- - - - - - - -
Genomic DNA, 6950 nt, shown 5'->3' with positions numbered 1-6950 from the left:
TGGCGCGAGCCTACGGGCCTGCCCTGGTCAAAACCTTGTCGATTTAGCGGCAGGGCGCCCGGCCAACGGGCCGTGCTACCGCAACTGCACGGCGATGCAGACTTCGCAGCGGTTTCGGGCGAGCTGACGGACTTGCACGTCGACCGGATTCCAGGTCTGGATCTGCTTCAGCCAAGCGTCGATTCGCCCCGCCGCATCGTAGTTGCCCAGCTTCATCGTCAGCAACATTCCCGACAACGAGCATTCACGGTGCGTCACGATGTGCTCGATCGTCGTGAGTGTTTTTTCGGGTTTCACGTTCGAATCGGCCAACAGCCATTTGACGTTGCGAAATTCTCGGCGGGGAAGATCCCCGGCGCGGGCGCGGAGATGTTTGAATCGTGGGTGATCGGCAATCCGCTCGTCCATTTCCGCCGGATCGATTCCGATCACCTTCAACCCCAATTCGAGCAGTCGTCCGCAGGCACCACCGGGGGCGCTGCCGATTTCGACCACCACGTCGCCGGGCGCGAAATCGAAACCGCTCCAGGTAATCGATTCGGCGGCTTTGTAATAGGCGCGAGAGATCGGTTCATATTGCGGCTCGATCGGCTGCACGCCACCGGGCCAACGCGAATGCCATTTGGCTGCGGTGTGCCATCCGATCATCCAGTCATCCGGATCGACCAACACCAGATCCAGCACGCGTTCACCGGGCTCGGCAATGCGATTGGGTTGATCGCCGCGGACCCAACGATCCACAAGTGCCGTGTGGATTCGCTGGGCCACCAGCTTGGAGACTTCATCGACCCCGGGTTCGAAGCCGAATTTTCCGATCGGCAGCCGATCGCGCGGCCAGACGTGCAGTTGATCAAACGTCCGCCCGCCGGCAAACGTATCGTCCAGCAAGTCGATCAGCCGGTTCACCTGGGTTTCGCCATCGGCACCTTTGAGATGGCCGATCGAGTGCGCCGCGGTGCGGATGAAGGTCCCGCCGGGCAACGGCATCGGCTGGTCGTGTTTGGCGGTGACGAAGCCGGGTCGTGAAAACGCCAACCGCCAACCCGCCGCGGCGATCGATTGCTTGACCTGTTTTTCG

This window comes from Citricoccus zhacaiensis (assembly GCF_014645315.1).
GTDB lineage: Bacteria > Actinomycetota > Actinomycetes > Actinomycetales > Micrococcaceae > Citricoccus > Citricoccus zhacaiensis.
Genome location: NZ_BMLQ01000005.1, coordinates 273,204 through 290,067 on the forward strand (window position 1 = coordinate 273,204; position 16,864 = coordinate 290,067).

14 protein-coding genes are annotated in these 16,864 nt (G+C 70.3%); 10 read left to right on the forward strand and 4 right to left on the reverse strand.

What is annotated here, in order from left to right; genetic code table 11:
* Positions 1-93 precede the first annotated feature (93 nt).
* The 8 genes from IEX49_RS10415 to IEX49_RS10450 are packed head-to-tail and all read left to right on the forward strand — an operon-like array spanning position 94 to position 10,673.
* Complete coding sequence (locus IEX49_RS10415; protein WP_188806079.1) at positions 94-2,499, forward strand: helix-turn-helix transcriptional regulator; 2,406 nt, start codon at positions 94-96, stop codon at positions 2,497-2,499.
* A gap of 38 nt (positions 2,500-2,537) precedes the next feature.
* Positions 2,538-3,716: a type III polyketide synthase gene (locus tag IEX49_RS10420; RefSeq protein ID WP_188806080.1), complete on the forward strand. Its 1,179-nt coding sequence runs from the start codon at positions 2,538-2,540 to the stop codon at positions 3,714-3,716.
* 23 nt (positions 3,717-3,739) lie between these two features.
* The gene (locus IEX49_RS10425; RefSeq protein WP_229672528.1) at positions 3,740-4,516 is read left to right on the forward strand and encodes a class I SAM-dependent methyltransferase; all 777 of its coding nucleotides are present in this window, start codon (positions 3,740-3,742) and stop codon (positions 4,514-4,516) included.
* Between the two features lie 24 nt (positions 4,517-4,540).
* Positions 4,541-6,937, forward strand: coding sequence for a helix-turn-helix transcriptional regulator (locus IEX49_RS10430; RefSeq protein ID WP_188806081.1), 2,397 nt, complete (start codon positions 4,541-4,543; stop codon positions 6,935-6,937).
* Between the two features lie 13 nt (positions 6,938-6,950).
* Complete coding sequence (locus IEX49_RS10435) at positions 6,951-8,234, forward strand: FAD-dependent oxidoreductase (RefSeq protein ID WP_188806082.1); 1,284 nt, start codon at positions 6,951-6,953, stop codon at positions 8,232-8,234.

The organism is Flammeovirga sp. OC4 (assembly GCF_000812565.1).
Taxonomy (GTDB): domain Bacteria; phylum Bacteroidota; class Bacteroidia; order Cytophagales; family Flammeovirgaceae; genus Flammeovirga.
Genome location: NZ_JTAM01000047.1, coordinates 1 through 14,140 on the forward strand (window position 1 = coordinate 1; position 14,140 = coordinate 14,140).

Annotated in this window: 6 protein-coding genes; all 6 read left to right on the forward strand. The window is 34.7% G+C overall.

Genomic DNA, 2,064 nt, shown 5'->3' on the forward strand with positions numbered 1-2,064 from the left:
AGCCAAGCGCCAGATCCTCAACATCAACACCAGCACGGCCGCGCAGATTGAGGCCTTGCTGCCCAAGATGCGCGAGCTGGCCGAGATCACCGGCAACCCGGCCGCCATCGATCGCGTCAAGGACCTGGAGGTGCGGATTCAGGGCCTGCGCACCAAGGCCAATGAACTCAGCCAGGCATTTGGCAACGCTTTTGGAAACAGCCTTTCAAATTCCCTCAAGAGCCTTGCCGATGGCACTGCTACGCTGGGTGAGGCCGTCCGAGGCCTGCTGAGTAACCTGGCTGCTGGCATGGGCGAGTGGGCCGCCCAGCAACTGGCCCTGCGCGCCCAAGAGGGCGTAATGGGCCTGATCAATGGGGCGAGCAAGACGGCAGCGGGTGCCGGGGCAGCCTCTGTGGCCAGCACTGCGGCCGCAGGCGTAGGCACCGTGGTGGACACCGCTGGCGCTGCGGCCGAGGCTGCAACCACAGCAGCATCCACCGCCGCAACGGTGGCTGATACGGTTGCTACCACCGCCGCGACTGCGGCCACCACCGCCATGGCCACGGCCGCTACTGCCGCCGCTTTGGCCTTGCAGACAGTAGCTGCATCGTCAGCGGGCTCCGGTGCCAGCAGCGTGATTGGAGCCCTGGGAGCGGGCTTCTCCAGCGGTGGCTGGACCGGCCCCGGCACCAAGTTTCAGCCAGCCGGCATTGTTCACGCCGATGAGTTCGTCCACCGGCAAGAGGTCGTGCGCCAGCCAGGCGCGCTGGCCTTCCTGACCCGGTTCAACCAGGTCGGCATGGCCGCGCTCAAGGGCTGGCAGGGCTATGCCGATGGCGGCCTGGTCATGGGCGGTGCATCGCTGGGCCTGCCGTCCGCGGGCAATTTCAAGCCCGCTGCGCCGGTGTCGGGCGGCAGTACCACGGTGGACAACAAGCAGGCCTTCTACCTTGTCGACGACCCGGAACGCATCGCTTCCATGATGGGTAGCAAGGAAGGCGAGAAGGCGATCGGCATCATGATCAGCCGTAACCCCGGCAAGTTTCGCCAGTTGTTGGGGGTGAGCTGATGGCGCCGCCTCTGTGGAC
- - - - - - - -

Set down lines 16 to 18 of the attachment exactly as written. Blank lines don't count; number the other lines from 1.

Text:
* Positions 4,541-6,937, forward strand: coding sequence for a helix-turn-helix transcriptional regulator (locus IEX49_RS10430; RefSeq protein ID WP_188806081.1), 2,397 nt, complete (start codon positions 4,541-4,543; stop codon positions 6,935-6,937).
* Between the two features lie 13 nt (positions 6,938-6,950).
* Complete coding sequence (locus IEX49_RS10435) at positions 6,951-8,234, forward strand: FAD-dependent oxidoreductase (RefSeq protein ID WP_188806082.1); 1,284 nt, start codon at positions 6,951-6,953, stop codon at positions 8,232-8,234.